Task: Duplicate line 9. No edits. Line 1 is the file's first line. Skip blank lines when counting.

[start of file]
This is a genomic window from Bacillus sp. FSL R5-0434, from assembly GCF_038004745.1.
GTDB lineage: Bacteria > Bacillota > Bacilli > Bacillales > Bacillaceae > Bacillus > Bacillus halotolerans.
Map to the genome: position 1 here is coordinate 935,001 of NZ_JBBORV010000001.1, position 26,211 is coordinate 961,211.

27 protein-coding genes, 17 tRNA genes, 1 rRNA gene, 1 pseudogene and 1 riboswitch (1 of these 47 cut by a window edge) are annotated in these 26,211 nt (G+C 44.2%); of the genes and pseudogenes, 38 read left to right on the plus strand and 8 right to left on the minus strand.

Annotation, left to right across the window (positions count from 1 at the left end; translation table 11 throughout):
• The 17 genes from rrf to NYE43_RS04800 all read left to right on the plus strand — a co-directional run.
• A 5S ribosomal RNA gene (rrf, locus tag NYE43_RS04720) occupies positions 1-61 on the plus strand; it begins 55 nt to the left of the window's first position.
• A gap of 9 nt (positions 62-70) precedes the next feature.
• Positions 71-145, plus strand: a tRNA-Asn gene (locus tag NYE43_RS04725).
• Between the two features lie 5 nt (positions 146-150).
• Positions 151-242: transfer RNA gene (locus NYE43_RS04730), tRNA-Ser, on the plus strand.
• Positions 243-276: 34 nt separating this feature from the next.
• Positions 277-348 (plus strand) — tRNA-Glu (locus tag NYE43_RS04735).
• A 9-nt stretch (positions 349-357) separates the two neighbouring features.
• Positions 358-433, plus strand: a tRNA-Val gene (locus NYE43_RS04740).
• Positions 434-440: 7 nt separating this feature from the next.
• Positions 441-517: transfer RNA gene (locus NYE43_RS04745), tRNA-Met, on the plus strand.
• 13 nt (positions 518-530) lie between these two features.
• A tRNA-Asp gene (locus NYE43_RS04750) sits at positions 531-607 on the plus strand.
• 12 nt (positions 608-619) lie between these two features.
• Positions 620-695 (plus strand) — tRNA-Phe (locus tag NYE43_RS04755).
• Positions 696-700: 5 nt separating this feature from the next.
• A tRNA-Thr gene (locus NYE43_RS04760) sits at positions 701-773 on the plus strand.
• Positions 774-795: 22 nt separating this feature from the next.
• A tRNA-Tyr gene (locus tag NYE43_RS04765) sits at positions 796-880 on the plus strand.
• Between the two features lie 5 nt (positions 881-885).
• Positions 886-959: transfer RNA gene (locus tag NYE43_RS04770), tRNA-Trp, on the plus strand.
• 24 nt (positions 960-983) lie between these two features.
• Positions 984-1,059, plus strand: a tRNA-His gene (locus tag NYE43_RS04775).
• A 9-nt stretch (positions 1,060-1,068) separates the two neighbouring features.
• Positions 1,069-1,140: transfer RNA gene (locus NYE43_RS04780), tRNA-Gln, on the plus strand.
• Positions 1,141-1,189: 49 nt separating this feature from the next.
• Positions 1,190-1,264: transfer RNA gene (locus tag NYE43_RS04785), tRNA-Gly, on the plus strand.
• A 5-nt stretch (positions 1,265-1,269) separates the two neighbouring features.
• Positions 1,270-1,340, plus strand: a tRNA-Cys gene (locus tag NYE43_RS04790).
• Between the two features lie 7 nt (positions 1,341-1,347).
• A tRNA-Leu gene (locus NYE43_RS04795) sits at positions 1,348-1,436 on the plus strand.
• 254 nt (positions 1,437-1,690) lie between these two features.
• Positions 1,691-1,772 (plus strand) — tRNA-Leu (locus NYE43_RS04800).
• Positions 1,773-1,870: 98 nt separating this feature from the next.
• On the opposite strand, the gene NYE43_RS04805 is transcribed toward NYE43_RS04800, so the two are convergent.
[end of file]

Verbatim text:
• Positions 71-145, plus strand: a tRNA-Asn gene (locus tag NYE43_RS04725).